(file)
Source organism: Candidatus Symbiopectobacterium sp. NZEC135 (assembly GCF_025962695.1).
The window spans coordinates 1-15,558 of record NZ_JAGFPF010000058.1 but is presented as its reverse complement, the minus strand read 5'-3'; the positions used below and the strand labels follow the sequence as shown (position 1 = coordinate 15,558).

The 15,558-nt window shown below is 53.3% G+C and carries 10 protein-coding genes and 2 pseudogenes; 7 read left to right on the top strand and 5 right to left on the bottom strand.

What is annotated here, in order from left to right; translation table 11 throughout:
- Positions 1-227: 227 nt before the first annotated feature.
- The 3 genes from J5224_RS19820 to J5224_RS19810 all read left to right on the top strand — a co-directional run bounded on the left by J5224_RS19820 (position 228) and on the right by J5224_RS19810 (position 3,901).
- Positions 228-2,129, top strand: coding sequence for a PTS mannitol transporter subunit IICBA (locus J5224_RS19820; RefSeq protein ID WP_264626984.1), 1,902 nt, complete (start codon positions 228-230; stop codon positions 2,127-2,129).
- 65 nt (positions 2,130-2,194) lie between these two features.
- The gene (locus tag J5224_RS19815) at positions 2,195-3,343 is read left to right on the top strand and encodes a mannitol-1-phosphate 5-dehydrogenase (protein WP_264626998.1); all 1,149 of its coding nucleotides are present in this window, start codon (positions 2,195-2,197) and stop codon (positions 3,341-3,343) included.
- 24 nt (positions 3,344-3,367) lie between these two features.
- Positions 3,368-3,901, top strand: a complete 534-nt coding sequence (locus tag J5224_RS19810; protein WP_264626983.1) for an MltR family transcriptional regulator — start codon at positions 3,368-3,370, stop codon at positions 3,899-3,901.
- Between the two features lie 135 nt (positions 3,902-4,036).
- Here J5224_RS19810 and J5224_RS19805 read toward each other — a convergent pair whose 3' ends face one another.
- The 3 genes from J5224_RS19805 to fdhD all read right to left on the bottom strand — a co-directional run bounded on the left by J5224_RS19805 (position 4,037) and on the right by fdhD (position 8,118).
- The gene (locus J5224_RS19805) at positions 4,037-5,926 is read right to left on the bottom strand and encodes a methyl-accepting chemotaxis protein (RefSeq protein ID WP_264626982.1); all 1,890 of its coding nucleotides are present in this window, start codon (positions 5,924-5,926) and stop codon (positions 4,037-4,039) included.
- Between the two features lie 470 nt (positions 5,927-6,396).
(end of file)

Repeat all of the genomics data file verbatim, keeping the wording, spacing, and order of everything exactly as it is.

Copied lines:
Source organism: Candidatus Symbiopectobacterium sp. NZEC135 (assembly GCF_025962695.1).
The window spans coordinates 1-15,558 of record NZ_JAGFPF010000058.1 but is presented as its reverse complement, the minus strand read 5'-3'; the positions used below and the strand labels follow the sequence as shown (position 1 = coordinate 15,558).

The 15,558-nt window shown below is 53.3% G+C and carries 10 protein-coding genes and 2 pseudogenes; 7 read left to right on the top strand and 5 right to left on the bottom strand.

What is annotated here, in order from left to right; translation table 11 throughout:
- Positions 1-227: 227 nt before the first annotated feature.
- The 3 genes from J5224_RS19820 to J5224_RS19810 all read left to right on the top strand — a co-directional run bounded on the left by J5224_RS19820 (position 228) and on the right by J5224_RS19810 (position 3,901).
- Positions 228-2,129, top strand: coding sequence for a PTS mannitol transporter subunit IICBA (locus J5224_RS19820; RefSeq protein ID WP_264626984.1), 1,902 nt, complete (start codon positions 228-230; stop codon positions 2,127-2,129).
- 65 nt (positions 2,130-2,194) lie between these two features.
- The gene (locus tag J5224_RS19815) at positions 2,195-3,343 is read left to right on the top strand and encodes a mannitol-1-phosphate 5-dehydrogenase (protein WP_264626998.1); all 1,149 of its coding nucleotides are present in this window, start codon (positions 2,195-2,197) and stop codon (positions 3,341-3,343) included.
- 24 nt (positions 3,344-3,367) lie between these two features.
- Positions 3,368-3,901, top strand: a complete 534-nt coding sequence (locus tag J5224_RS19810; protein WP_264626983.1) for an MltR family transcriptional regulator — start codon at positions 3,368-3,370, stop codon at positions 3,899-3,901.
- Between the two features lie 135 nt (positions 3,902-4,036).
- Here J5224_RS19810 and J5224_RS19805 read toward each other — a convergent pair whose 3' ends face one another.
- The 3 genes from J5224_RS19805 to fdhD all read right to left on the bottom strand — a co-directional run bounded on the left by J5224_RS19805 (position 4,037) and on the right by fdhD (position 8,118).
- The gene (locus J5224_RS19805) at positions 4,037-5,926 is read right to left on the bottom strand and encodes a methyl-accepting chemotaxis protein (RefSeq protein ID WP_264626982.1); all 1,890 of its coding nucleotides are present in this window, start codon (positions 5,924-5,926) and stop codon (positions 4,037-4,039) included.
- Between the two features lie 470 nt (positions 5,927-6,396).